This year the jurors considered more than 50 new vehicles before selecting the top three cars and top three trucks. The Volkswagen Jetta TDI and Ford Flex were the other finalists.

The North American Car of the Year award is decided by a jury of 50 independent, full-time automotive journalists from the United States and Canada. This is the 16th year of the awards, which were inspired by the prestigious European “Car of the Year.” They are administered by an organizing committee and are funded exclusively with dues paid by the jurors. Jurors judge the cars on a number of factors including innovation, design, safety, handling, driver satisfaction and value for the dollar.

Hyundai Motor America, headquartered in Fountain Valley, Calif., is a subsidiary of Hyundai Motor Co. of Korea. Hyundai vehicles are distributed throughout the United States by Hyundai Motor America and are sold and serviced through more than 780 dealerships nationwide.

2009 Hyundai Genesis–A Bold Challenge to the Competition

The Genesis is Hyundai’s flagship sedan and first foray into the premium luxury sedan segment of the automotive market. The design goal of the Genesis is to deliver equal parts performance and luxury, but with a significantly lower price tag than its targeted rivals. A Hyundai press release states that this car was positioned to compete against cars such as Lexus GS, Infiniti M, Mercedes-Benz E, and BMW 5-series.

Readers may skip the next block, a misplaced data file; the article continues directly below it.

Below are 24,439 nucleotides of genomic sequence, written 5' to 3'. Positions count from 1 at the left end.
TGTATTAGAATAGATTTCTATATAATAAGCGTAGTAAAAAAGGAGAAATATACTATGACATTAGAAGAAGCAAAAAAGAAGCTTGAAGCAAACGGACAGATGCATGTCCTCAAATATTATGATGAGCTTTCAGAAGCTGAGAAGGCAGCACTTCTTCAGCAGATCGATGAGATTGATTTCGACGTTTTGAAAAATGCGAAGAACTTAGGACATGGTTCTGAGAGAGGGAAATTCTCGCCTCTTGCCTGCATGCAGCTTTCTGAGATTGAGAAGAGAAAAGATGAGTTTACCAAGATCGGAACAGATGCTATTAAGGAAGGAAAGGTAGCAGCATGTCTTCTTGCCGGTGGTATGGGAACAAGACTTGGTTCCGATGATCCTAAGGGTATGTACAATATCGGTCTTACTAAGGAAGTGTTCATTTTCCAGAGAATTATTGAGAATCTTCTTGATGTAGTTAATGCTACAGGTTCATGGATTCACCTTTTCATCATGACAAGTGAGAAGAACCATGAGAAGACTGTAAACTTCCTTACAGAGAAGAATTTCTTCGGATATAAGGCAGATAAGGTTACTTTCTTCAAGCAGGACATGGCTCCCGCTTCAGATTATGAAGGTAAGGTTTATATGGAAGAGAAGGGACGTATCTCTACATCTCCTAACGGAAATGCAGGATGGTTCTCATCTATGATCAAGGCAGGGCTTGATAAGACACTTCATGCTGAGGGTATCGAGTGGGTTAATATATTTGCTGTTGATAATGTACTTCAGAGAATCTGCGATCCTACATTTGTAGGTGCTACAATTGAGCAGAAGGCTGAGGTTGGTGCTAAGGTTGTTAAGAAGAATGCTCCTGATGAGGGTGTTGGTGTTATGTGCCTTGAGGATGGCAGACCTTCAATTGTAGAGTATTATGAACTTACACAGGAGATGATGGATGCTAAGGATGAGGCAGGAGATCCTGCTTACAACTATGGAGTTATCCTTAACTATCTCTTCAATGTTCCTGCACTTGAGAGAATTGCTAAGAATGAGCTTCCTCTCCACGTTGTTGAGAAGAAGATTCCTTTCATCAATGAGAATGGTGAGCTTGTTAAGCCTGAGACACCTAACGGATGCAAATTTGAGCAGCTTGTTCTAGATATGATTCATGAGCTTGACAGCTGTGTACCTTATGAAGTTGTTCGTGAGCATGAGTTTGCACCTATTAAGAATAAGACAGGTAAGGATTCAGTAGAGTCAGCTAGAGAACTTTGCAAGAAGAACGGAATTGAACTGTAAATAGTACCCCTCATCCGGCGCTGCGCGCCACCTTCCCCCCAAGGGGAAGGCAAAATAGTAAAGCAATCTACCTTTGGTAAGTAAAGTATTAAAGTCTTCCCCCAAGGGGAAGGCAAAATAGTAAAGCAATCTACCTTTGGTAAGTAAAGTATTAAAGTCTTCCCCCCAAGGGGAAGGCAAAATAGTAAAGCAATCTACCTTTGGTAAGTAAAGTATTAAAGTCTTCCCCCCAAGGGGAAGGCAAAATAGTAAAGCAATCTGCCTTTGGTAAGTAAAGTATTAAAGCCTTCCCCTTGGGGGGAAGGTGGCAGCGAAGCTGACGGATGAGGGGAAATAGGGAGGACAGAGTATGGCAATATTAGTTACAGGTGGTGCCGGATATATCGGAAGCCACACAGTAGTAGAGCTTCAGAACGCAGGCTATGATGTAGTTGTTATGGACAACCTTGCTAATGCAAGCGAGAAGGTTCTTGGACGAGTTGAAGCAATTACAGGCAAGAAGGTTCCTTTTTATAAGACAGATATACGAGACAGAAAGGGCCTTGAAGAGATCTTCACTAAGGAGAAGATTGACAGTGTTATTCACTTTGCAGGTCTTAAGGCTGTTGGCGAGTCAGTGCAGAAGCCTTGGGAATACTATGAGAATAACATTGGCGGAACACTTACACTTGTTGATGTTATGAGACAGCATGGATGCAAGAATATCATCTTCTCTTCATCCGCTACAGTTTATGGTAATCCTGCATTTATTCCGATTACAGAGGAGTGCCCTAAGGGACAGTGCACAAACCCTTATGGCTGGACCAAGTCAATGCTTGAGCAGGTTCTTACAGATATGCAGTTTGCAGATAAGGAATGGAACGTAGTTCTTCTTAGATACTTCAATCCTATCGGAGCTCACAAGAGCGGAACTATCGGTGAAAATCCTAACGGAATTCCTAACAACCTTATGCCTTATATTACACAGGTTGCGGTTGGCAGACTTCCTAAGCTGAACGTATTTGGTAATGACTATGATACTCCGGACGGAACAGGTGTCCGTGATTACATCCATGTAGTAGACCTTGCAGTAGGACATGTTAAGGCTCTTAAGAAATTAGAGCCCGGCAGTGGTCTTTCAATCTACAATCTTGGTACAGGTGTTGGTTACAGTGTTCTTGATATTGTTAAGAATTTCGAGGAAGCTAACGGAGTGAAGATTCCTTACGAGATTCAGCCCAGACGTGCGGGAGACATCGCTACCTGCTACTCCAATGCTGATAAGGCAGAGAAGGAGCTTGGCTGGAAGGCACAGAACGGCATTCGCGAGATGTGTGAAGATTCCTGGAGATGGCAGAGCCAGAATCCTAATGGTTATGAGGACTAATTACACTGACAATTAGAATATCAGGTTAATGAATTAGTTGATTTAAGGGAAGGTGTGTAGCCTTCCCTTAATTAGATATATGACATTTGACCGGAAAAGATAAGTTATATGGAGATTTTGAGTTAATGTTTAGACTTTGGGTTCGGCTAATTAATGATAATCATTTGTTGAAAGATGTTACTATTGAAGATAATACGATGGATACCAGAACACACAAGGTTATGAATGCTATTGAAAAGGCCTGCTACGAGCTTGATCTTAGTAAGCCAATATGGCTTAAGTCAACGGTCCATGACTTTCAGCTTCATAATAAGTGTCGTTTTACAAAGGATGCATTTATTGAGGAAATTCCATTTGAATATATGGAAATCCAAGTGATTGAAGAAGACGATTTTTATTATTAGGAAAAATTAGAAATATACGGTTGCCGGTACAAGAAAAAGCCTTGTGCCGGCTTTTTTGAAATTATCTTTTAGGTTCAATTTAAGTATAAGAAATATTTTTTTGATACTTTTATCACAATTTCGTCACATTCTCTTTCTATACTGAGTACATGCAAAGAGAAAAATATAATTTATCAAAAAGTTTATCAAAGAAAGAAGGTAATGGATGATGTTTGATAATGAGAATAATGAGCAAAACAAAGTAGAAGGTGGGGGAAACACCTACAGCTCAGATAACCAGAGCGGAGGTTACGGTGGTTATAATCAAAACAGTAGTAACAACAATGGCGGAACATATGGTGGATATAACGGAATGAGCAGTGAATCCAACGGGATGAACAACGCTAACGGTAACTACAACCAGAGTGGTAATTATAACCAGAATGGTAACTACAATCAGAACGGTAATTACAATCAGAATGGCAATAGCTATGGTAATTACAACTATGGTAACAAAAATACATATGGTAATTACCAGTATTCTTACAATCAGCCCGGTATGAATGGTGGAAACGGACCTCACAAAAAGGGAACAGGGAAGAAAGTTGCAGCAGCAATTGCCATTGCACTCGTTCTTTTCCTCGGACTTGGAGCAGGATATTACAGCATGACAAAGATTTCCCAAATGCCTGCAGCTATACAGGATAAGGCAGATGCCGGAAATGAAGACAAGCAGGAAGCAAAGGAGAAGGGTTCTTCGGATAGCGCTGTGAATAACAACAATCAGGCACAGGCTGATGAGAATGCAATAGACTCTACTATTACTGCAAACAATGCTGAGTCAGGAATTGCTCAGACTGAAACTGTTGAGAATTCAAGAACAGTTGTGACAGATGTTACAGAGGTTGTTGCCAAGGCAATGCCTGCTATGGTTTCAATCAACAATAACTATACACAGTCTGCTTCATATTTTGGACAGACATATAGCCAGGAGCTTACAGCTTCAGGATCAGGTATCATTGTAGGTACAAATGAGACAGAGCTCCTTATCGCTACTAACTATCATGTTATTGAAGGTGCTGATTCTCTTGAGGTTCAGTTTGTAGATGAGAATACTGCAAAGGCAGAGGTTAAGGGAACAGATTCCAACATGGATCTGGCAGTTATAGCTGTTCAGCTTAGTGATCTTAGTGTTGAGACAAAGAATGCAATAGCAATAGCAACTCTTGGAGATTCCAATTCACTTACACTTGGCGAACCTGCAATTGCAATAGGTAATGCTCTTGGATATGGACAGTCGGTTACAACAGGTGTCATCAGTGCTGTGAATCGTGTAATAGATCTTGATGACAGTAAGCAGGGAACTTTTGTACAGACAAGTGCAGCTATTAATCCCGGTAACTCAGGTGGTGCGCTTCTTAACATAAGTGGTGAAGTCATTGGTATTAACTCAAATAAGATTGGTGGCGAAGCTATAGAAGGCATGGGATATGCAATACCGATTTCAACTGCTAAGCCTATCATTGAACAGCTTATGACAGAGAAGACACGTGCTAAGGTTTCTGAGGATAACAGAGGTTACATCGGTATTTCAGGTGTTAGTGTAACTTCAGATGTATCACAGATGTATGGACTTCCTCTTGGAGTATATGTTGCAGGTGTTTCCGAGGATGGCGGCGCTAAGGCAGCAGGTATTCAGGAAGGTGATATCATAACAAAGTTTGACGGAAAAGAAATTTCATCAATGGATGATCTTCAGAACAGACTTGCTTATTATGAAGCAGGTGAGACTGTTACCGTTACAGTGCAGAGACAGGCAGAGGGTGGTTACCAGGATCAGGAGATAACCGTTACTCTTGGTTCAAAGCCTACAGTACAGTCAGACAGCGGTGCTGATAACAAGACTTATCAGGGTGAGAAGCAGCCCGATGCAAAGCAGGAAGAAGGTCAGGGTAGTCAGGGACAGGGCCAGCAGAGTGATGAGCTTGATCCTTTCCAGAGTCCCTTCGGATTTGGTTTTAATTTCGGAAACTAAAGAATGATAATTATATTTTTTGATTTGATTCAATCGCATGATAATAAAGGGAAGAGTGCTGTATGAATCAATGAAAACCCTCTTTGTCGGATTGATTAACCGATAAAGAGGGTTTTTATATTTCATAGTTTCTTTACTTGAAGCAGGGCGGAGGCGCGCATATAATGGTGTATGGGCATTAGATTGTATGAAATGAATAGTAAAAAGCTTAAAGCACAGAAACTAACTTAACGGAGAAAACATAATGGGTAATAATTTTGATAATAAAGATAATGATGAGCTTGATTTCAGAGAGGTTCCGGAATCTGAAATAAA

Starting at $32,250 for the standard V6 version, Genesis does come with a very competitive amount of luxury and performance. Also available is the 4.6-litre Tau V8 engine, which bumps the starting price to $37,250. The Genesis package encompasses a clean exterior facade, a spacious and highly pleasant interior, and an ample amount of horsepower.

The physical dimensions of the Genesis provide a generous amount of cabin space and a huge trunk. The visibility is superb from inside. The flow of the curve from the front door through the hinges into the front panel is very appealing. I appreciate the modest, unobtrusive design of the CD/DVD unit in the center console. The instrument panel design is conventional and very easy to read. The test vehicle was equipped with the Tech package, which includes a high-end Lexicon speaker system, a navigation system, 6-disc CD/DVD changer, a rear back-up camera, and an advanced multimedia information centre console with iDrive style control dial placed between the center armrest and the gear selector box.